A split system air conditioner is a generic term that describes an air conditioning system that has an outdoor component and an indoor component. The indoor and outdoor components are linked together by a conduit that houses a power cable, refrigerant tubing, suction tubing, and a condensate drain. Read more about what a split system air conditioner is below.
Split System Air Conditioners Explained
As the name implies, split system air conditioners have two primary components, one indoor and one outdoor. The indoor component, which is the air-handling unit, contains a cooling coil, a long blower, and an air filter. It is usually mounted on a wall inside the room or in the ceiling. The outdoor component consists of the compressor, condenser cooling fan, condenser coil, and the expansion coil or capillary tubing.
A split air conditioner works by drawing air through a membrane that is refrigerated by a coolant. These coolants are eco-friendly and do not deplete the ozone. Like most air conditioning systems, the cost of a split air conditioner system depends on a number of factors, such as the size of your space, the amount of insulation, the energy-efficiency of your windows, and how many BTUs you need for optimal use.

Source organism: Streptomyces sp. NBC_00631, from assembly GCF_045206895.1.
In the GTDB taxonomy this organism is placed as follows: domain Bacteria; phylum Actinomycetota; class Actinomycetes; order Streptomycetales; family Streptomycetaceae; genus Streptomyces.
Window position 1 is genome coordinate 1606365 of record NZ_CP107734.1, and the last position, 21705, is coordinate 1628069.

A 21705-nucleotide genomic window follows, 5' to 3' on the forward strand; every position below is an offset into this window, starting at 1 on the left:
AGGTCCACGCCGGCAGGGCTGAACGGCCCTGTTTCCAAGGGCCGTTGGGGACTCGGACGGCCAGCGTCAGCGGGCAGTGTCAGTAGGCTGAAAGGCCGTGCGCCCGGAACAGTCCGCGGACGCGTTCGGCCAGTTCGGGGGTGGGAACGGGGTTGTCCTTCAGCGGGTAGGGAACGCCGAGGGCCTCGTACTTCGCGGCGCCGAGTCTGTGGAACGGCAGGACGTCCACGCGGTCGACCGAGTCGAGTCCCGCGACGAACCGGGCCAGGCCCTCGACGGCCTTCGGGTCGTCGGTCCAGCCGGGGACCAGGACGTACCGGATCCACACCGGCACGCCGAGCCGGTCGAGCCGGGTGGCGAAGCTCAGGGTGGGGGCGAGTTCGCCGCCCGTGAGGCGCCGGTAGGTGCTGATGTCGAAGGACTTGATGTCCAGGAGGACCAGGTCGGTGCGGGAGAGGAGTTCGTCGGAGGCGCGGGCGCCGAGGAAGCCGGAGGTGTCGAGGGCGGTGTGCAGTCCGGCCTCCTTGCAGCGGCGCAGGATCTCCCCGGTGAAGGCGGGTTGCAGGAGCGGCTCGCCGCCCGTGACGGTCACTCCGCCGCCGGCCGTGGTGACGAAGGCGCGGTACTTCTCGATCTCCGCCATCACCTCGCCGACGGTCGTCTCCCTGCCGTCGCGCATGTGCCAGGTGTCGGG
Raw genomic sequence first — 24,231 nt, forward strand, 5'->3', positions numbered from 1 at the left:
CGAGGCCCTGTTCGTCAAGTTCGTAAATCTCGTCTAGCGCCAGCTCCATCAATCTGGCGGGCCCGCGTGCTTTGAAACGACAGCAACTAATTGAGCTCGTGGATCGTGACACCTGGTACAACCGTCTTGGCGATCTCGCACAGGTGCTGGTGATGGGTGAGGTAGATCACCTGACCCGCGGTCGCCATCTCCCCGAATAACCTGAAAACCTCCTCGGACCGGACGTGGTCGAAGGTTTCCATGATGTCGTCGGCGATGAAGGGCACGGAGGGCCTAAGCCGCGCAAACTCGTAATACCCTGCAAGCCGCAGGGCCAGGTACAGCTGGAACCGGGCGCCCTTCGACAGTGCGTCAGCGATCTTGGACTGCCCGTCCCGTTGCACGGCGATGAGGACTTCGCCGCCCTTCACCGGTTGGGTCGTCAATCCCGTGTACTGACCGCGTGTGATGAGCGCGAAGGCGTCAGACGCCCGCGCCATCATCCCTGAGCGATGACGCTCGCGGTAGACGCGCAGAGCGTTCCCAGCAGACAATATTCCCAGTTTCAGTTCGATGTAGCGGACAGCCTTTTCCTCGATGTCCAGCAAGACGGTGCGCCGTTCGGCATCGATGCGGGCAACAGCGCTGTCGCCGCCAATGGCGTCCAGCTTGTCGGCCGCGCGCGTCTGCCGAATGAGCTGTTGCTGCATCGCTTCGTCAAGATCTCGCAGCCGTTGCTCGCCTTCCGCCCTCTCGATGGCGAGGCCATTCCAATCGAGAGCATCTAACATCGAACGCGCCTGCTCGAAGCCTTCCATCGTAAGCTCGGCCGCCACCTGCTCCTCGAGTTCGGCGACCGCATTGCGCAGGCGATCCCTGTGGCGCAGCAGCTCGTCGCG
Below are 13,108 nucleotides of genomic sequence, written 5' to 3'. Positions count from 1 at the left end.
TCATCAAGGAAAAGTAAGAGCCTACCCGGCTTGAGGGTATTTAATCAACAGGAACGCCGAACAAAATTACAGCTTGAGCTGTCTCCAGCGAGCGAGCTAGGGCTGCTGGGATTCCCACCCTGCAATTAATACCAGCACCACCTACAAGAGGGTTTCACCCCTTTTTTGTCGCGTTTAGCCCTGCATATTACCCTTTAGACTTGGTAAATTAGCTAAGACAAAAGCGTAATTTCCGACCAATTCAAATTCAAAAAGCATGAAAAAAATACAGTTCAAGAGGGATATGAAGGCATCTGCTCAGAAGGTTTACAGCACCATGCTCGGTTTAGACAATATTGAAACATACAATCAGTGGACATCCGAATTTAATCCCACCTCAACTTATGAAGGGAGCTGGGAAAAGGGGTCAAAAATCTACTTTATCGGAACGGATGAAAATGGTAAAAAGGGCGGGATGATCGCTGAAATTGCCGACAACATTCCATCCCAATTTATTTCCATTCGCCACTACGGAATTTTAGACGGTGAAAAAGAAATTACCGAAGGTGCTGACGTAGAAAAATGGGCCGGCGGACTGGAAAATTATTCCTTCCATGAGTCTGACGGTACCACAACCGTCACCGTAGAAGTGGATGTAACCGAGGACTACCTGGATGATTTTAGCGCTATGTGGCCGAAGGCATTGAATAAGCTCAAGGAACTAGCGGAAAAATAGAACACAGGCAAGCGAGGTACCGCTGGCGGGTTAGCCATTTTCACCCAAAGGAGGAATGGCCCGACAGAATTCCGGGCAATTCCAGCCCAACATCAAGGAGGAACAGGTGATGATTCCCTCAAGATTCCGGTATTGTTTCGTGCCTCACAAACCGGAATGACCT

How a Split System Differs from Other Popular Air Conditioning Systems
The primary difference between a split system and a traditional central air system is the split system requires no ductwork. Not only does this save on new installations, but it also provides better operating efficiency because ductwork is a significant source of energy loss. Without ductwork, your split system delivers the cool air you need directly into your room.